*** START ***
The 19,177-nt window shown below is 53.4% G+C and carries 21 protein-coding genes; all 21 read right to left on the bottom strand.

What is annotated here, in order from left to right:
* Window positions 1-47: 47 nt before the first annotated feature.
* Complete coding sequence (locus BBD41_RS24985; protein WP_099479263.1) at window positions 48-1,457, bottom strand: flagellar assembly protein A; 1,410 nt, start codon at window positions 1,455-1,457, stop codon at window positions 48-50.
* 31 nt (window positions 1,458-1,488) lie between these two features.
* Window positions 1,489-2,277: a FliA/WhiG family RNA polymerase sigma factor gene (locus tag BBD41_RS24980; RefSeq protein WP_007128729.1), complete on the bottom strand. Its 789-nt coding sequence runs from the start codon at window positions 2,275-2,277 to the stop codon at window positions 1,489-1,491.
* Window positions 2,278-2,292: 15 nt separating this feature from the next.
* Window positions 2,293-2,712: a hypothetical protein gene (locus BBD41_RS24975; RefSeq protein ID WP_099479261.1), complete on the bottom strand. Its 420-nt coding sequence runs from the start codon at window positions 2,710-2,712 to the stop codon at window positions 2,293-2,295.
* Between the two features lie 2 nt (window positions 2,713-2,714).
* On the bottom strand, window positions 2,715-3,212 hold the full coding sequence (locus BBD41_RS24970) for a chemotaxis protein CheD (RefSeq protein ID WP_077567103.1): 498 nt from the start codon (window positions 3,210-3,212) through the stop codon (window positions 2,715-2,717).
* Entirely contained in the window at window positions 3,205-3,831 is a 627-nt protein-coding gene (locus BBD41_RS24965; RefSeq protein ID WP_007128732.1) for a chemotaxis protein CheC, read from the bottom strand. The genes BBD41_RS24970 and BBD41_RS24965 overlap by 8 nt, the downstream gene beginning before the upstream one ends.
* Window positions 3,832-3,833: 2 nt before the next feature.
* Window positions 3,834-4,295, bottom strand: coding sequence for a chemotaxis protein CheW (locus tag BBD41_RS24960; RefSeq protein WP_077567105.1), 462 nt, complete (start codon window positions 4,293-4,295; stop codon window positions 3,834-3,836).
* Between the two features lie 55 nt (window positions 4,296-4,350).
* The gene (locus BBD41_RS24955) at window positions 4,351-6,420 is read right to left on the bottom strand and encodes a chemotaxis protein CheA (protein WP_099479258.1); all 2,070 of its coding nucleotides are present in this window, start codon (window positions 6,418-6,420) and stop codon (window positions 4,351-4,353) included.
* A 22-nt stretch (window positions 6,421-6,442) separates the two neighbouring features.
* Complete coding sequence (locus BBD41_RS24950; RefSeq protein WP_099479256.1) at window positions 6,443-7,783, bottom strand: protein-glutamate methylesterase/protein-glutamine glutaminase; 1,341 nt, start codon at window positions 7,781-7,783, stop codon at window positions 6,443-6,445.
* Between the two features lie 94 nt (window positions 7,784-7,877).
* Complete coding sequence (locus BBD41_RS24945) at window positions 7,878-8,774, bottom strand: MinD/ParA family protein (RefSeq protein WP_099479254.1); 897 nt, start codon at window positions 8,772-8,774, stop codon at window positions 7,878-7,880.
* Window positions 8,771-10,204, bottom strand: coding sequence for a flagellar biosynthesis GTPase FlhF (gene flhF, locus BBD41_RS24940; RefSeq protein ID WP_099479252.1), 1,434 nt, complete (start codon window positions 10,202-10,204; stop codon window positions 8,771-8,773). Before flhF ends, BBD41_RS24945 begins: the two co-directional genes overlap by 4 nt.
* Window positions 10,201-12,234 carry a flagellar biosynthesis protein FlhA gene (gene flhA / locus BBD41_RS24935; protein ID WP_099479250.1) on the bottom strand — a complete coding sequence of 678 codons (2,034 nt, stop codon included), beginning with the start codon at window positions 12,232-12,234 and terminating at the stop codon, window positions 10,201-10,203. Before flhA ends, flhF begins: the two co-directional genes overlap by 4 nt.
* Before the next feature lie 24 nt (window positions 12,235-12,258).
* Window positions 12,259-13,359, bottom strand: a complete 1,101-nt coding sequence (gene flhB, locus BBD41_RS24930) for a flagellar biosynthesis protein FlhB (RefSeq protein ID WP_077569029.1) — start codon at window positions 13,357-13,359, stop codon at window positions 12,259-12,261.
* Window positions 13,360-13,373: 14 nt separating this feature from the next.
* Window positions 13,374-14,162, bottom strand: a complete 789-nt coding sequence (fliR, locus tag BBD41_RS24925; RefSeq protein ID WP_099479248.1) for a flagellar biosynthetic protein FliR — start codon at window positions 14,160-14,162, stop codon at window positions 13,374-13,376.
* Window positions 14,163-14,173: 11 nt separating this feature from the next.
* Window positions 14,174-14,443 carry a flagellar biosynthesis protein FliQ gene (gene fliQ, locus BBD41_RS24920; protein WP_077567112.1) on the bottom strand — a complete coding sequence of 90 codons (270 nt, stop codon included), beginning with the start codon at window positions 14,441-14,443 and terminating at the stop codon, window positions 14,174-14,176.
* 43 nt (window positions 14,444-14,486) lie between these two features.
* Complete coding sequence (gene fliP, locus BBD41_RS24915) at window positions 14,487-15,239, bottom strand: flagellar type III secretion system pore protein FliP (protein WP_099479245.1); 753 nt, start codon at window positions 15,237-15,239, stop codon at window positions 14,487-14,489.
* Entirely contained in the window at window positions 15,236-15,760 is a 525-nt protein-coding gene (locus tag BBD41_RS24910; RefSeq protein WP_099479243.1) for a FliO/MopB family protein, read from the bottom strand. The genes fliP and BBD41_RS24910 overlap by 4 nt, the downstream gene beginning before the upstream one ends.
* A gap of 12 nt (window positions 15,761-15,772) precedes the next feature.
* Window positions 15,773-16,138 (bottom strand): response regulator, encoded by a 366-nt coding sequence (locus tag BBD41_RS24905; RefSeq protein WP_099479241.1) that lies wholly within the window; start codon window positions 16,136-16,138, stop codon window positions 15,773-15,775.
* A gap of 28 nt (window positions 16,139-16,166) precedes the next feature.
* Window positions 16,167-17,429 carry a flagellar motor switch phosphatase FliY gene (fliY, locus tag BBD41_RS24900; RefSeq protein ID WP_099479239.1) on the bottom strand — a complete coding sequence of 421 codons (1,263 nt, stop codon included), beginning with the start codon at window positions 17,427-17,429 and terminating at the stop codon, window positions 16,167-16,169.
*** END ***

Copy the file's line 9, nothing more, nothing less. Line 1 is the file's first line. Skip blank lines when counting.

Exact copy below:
* Between the two features lie 2 nt (window positions 2,713-2,714).